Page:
"Mr. Manners kept a gambling house and her family disapproved very much of the marriage.
She (Louisa) used to meet him inside the avenues [at Ham House] up the Melancholy Walk - by the door in the wall. But one day she went outside the wall and he got hold of the key and refused to give it back to her and swept her off to Gretna Green where they were married. "
(From the "Gossip Notes" of Ada Tollemache - 4th. Lady Sudeley)
"Her parents afterwards insisted on her being married at St. James' Piccadilly."
Merlin, present (7th) Lord Sudeley writes:
"Five years after his entry into the House of Commons, in 1868, Charles Hanbury-Tracy married Ada, daughter of Frederick Tollemache, who was a younger brother of the Earl of Dysart at Ham House near Richmond in Surrey, now open to the public, and well known for its ornate Baroque interior, given to it by Elizabeth, Countess of Dysarts second husband the Duke of Lauderdale, member of Charles IIs Cabal and virtual ruler of Scotland for twenty years after the Restoration.
In the 18th.century, Lord Dysarts son and heir married Horace Walpoles niece Charlotte. He approached his father to say that on getting married he needed more money, to which Dysart replied he had none to give, but plenty to lend at a low rate of interest. A later Lord Dysart abandoned by his wife said he did not mind her going, but had noticed she did not say good-bye, which was a breach of etiquette."
Site Note - In August 2003, Susan F. Tollemache - who descends from the second marriage of the Reverend Ralph Tollemache - wrote:
"My cousin, Theodora Astley Cooper, daughter of Lyonesse Tollemache, was the last child to be born in Ham House - in April 1899. Her father was Personal Assistant to the last Earl to live there. He was the one who remarked about his wife's departure that "I did not so mind her going but wished she'd said goodbye." He was a man who found personal relationships difficult but could quieten a bucking horse or fierce dog with the touch of his hand and the words he uttered.
My brother (Peter) told me that Theodora had told him that the Earl had once gone into a stable where a stallion had gone berserk and with the touch of his hand on the stallion's neck had stopped its roaring and bucking."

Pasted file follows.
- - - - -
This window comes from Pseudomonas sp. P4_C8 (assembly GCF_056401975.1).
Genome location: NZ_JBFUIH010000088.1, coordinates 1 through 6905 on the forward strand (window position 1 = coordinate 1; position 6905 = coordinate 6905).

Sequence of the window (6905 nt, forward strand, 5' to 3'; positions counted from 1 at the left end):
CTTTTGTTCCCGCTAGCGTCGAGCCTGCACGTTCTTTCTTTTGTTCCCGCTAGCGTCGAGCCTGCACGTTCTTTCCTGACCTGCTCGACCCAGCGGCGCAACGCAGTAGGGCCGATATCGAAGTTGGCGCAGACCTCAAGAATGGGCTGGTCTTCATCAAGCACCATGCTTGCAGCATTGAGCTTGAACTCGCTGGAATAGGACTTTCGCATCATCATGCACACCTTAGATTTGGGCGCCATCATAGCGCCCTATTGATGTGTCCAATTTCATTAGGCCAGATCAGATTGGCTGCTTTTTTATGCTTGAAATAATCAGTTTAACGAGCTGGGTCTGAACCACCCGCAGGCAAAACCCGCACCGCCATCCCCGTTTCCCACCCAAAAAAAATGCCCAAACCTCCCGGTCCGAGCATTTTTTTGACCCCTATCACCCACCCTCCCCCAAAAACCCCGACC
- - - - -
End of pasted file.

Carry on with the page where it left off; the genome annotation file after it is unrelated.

Susan adds that she inherited a copy of this Valentine Greene mezzotint engraving, of Louisa Manners from Theodora Astley Cooper. The original is described in the 19th century book - Ham House: it's History & Treasures - thus: "Lady Louisa was a beautiful woman. A full length portrait of her was painted by Sir Joshua Reynolds in 1779, and exibited in the same year. She is represented in a white dress; one hand holds the end of a Persian sash, which is twisted around her waist, the other hand supports her cheek and her elbow rests on a pedestal. The mezzotint engraving was excuted by Valentine Greene, and is 23 1/2 inches long by 15 inches wide; a proof of this was sold at Christie's in 1887 for £102."
The second image of Louisa Manners is adapted from an original painting by Hoppner (1758-1810) (courtesy Alan Tollemache) of which Susan has a Charles Turner engraving.
In the painting, Louisa is described as being in "A peasant or woodland dress - that is a striped bodice cut open in front, a dark cloak thrown back and a straw hat becomingly tied under the chin." The sitter's pose is recorded as: "Lady Louisa has raised one bare arm, so as to touch with her hand the bunch of ribbons which fasten her bodice, the other arm hangs by her side."
"The original was owned by the Marchioness of Ailsbury and, after the death of her only son - to whom she had left it - it was sold for £1450. A copy is at Ham House."
Lord Sudeley continues - "4th. Lady Sudeleys uncle, Lord Dysart, lived as a hermit in two rooms in the Strand, reciting Byron to himself, his meals served through a trap door; so she was brought up at Ham by her father and uncle, Frederick and Algernon Tollemache, who, in their frugality refused any fires, so their mother chided them gently, if they caught cold, of dissipating money in doctors fees.
Frederick Tollemache was an MP for many years. Algernon Tollemache accumulated a large fortune of £815,000 out of lending money to settlers in New Zealand, making many of them into minor gentry; and on his death in 1892, one year before 4th. Lord Sudeleys bankruptcy, left half of it to his niece Ada Sudeley.
Let me leave a vignette of how she appeared to those of my family who knew her when they were children. Like most of her generation she modelled herself on Queen Victoria, being dressed in black; and so strict was the attention her generation gave to deportment she did not seem to walk at all, but to glide on wheels. She gave her husband many children, three sons including my grandfather, and five daughters. Amongst these, Aunt Alice married into the Keppel family, Earls of Albemarle, descended from William IIIs boyfriend. Aunt Eva married into the Anstruthers, baronets of Balcaskie. Their illustrious grand-daughter Joyce, under the pen name Jan Struther, wrote the celebrated book, Mrs Miniver, which in its illustration of the English character helped to bring America into the war. President Roosevelt said that in its contribution to the war it was the equivalent of 14 battleships.
After the bankruptcy in 1893, when 4th. Lord Sudeley lost everything and much of 4th. Lady Sudeleys fortune disappeared under her Guarantee, they retired to Ormeley Lodge near Ham, till recently the home of the financier Sir James Goldsmith. Brought up as she had been at Ham, 4th. Lady Sudely looked on Ormeley as a villa and the atmosphere there was not happy."